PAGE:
Meyer – who admitted he has the Buckeyes ranked second in his vote in the coaches’ poll, one spot behind Alabama and one ahead of Florida State – watched a lot of the games this weekend, including Stanford’s upset of Oregon, Baylor’s blowout of Oklahoma and Alabama’s win vs. LSU that shaped this week’s BCS standings.
“I did watch a lot of football,” the head coach said. “I think there’s some very good teams out there. I really enjoyed watching the Oregon-Stanford game, two very good teams. I saw Alabama-LSU, two excellent teams. I watched some of Baylor-Oklahoma. I watched as much football as I could get my hands on. My impression, Alabama-LSU, that was high-level football, so was Oregon-Stanford. So we have a lot of respect for those teams.”
And Meyer, someone who has been around football a long time – remember, his team jumped from fourth to second in the final BCS standings in 2006 – knows that a fun November awaits college football’s best teams. As such, all his team can do is win and see what happens in what is typically the sport’s most topsy-turvy month.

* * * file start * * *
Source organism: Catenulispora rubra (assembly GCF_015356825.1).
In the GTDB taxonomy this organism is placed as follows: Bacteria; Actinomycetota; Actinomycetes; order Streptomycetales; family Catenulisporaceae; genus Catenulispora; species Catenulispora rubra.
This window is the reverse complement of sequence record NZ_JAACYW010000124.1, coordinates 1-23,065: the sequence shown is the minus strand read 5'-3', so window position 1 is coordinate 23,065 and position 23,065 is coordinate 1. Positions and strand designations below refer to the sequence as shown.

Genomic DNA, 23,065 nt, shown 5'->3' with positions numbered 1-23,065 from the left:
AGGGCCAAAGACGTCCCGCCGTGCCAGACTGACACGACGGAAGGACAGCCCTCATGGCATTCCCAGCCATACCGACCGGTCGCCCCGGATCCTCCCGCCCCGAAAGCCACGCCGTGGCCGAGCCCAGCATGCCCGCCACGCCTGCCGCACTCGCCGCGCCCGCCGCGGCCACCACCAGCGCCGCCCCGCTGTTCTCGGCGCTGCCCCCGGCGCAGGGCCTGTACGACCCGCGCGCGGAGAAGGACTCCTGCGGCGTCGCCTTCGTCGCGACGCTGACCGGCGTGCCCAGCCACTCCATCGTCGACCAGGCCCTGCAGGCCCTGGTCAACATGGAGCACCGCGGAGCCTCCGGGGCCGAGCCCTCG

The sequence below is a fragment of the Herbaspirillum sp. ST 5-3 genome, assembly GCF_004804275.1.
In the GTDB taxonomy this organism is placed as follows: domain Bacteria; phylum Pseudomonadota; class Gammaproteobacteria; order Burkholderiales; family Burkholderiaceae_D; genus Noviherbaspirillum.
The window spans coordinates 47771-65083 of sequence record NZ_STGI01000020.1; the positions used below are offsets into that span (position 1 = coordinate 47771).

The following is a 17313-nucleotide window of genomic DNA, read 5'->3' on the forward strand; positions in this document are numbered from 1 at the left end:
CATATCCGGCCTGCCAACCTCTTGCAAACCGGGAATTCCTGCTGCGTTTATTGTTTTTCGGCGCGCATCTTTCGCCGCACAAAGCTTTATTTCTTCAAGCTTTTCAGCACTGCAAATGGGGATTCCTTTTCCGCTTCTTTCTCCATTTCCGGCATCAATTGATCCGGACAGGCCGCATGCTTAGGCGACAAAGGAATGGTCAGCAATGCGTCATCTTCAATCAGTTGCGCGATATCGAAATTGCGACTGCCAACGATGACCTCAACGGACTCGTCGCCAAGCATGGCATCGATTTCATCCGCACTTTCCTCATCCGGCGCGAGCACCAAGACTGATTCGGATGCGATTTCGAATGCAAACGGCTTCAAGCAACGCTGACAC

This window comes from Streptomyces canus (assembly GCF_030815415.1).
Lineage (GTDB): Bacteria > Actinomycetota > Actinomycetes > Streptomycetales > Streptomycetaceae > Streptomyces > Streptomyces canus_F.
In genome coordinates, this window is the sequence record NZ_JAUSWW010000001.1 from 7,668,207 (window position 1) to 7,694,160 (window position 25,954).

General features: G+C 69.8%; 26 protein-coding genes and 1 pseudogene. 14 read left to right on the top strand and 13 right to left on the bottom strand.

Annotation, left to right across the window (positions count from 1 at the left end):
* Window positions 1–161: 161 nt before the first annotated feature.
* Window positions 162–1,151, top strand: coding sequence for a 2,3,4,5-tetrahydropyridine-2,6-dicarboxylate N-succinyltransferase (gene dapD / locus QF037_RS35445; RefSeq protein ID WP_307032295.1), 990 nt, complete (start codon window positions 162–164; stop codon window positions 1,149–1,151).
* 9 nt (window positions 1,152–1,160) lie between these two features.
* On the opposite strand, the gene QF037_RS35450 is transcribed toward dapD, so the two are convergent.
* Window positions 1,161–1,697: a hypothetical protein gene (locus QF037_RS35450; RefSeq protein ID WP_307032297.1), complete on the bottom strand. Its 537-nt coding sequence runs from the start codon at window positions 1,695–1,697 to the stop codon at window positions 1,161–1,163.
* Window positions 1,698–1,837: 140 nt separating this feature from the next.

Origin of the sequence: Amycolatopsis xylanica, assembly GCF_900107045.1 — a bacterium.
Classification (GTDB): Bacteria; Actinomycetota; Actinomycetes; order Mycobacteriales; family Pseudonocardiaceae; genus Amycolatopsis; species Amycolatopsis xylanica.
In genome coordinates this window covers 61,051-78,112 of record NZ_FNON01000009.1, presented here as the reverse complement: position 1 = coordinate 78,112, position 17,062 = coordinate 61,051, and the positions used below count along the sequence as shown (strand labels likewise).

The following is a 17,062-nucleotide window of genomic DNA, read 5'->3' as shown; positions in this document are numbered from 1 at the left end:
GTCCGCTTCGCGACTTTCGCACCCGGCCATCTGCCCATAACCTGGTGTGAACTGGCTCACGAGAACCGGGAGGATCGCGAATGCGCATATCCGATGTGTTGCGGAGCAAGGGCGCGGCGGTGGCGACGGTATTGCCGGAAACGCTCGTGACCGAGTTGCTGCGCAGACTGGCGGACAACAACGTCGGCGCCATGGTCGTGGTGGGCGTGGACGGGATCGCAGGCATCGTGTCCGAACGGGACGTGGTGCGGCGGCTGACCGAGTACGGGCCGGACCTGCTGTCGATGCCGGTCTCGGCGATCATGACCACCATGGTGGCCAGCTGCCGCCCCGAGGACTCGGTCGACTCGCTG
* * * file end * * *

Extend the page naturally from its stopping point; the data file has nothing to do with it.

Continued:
“I’ve been in this situation before,” Meyer said. “You have nothing to do with nothing other than getting ready to go play because there is so much football to be played.”
Meyer said he has Ohio State at second in his poll because he has placed Buckeyes there all year – remember, OSU started second in both the AP and coaches’ polls this season – and because he likes the progress his team is currently making.
“I feel like we're playing as one of the top teams in the country right now,” Meyer said after OSU’s back-to-back blowout wins vs. Penn State and Purdue.
Speaking after a Veterans’ Day practice that came after the team’s second open week of the season, Meyer liked the way his team hit the fields at the Harmon Family Football Practice Park this afternoon heading into this Saturday’s game at Illinois (3-6, 0-5).
That is a good sign as the Buckeyes are in the thick of the national title race, and Meyer said the message for his team is that it needs to keep playing as an elite team to be perceived as such.